• generally assisted the individual in making their request for their personal information (section 38).

Facebook could have found that:

  • providing the information requested would constitute an unwarranted disclosure of the affairs of another person (section 29(1)(a))
  • the information requested was not readily retrievable (section 29(2)(a)).

Facebook could have also potentially:

  • Found that it was not the holder of the information requested (section 3)
  • Found that it was only facilitating conversations between individuals (section 55(a))
  • Transferred the request to another agency (section 39).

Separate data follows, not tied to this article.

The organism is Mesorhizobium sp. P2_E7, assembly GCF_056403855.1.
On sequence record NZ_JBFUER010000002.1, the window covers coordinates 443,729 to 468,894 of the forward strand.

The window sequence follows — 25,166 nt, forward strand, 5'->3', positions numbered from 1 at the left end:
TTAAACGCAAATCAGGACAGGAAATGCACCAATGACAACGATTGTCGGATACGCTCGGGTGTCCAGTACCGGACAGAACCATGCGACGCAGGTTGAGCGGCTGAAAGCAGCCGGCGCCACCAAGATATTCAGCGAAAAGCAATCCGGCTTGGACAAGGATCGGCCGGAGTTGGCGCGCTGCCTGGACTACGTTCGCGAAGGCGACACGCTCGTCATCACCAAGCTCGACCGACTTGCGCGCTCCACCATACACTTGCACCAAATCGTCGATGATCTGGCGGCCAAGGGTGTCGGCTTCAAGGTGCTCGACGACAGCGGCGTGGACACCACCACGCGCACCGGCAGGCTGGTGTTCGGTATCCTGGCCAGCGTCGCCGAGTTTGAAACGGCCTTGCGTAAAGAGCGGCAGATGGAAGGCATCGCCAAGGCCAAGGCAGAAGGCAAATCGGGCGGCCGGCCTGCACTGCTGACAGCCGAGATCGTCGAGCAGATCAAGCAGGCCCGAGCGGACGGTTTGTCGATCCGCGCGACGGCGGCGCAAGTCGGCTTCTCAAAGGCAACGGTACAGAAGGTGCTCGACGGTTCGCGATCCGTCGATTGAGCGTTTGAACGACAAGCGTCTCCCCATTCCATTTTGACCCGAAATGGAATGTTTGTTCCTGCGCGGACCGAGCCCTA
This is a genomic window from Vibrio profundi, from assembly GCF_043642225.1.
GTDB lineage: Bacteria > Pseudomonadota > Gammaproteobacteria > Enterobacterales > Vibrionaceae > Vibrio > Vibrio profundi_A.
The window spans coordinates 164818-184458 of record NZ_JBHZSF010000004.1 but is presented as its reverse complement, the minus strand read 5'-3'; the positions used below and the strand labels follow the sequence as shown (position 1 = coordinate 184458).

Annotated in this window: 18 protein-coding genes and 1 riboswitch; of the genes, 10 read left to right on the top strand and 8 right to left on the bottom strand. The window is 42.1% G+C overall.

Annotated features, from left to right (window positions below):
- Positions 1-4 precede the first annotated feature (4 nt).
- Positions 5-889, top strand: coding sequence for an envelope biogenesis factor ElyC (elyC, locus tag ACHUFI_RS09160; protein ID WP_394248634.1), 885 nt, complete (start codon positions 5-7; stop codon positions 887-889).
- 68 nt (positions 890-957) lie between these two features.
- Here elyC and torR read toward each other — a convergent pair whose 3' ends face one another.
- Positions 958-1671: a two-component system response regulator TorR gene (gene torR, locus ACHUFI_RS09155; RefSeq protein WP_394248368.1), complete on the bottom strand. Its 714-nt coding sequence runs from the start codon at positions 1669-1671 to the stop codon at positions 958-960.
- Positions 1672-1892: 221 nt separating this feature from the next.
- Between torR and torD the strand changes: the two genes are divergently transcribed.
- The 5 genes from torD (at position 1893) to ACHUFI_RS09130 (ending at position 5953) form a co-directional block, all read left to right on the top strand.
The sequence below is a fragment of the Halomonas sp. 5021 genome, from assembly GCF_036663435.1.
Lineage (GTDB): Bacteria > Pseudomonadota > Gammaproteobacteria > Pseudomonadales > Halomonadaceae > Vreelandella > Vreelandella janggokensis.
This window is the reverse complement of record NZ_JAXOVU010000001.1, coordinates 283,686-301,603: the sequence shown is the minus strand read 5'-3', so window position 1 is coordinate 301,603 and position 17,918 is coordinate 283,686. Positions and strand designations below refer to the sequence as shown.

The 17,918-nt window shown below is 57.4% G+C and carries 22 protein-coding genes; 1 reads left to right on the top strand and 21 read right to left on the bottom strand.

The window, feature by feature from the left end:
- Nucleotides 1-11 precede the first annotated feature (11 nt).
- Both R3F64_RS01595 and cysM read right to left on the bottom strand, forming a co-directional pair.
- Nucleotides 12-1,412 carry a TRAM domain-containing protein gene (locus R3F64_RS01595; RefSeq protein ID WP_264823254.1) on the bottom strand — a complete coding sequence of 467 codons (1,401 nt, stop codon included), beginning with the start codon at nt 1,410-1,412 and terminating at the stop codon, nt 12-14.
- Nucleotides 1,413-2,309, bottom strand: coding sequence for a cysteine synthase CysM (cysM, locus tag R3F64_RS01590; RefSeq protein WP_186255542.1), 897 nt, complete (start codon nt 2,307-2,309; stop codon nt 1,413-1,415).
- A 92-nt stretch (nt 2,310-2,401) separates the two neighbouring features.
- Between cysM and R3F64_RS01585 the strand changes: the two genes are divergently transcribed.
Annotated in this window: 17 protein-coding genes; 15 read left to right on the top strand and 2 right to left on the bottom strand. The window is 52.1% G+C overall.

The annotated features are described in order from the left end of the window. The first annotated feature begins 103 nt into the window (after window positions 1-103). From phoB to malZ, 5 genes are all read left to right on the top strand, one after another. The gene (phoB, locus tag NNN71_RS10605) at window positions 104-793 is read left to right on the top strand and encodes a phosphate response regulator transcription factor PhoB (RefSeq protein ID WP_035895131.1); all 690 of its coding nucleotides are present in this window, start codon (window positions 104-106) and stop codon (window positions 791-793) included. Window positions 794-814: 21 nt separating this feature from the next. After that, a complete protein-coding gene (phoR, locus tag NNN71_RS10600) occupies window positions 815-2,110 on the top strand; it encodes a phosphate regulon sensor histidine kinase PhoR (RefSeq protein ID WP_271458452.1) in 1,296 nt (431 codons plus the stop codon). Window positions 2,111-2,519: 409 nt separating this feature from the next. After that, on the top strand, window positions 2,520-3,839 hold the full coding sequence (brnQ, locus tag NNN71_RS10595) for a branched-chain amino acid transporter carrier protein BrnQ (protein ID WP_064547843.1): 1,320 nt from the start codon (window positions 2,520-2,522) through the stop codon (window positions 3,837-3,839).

Failure to respond appropriately to notification of complaint

Once notified by the Commissioner of a complaint, Facebook should have:

  • Provided reasons for withholding the requested information (section 44)
  • Provided the information requested by the complainant to the Commissioner for his review (section 91 and 92).

Privacy Commissioner’s powers

Sections 91 and 92 require agencies to comply with requests from the Commissioner for information withheld by those agencies from individuals. These are some of only a limited number of powers the Commissioner has.

After being notified of the complaint Facebook said it did not have to comply with the Commissioner’s statutory demand for the information.

Due to Facebook ignoring a statutory demand the Commissioner was unable to review the material requested by the complainant and unable to arrive at a view that Facebook was justified in properly withholding information from the complainant.

This prevented the Commissioner from being able to address the complaint under the statutory process.

Applicability of the Privacy Act